A relative newcomer to the color flag theory, pink flags are about identifying certain traits or values in your partner that might bother you in the future – something that can potentially turn into a red flag or deviation.
It can be related to having different political views, moral beliefs, differing opinions about things that matter to you and what you want in the future.
Common pink flags include not having the same 10-year plan, such as wanting kids, traveling, moving, or focusing on your career.
We often see a couple where one person wants kids and the other doesn’t, they both stay in the relationship thinking the other person will eventually change their mind.
Another pink flag to watch out for is different love languages and ways of communicating – if these aren’t identified at an early stage in the relationship, it could become a red flag without you noticing, until it becomes too difficult. ignore.
We like to celebrate green flags.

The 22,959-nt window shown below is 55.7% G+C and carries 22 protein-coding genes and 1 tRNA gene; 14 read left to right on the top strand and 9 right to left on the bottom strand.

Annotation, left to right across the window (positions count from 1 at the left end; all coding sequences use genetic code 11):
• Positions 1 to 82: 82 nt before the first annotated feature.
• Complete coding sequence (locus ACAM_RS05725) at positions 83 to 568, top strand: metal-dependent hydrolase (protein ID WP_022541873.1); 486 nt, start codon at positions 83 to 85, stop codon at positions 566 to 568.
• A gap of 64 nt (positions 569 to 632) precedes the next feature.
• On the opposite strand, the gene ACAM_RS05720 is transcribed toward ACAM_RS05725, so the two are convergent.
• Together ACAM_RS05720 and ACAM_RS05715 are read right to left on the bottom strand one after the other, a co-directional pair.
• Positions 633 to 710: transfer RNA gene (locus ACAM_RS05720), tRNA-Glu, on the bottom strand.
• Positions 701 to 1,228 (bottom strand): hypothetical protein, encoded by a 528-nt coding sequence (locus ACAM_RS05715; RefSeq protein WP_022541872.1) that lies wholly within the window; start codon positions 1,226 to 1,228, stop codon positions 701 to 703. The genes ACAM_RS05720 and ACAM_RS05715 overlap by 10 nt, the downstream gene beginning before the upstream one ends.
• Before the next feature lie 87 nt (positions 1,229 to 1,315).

Typically, the dating narrative is about the warning signs of what not to do and who to avoid, but rarely do we focus on the signs we should be looking for as positives and all systems.
I believe something that should be a norm in every relationship is mutual trust and respect, because without those green flags, you’re in for a toxic, bumpy ride.
Having clear boundaries and letting each other be individuals is also an important green flag, because a healthy relationship is just two people choosing to live together while enjoying their own autonomy.
Body language green flags may not seem as easy to identify, but they are just as important and can be essential if you know what to look for.
Keep an eye out for those cheeky smiles, research from SmileDirectClub suggests that over 30% of Australians find the most attractive facial feature to be their smile. Perceiving a cold, calm confidence in a potential partner, especially if they smile a lot around you, is an immediate green flag.
Another green flag is to take the time to get to know each other and respect each other’s interests.
Plus, the levels of communication mean you can be honest and transparent with each other, even in difficult times. Both partners make time for each other, while being sexually connected and attentive to each other’s needs; those green flags are so underrated.
Source: Dr Lurve – as told to FEMAIL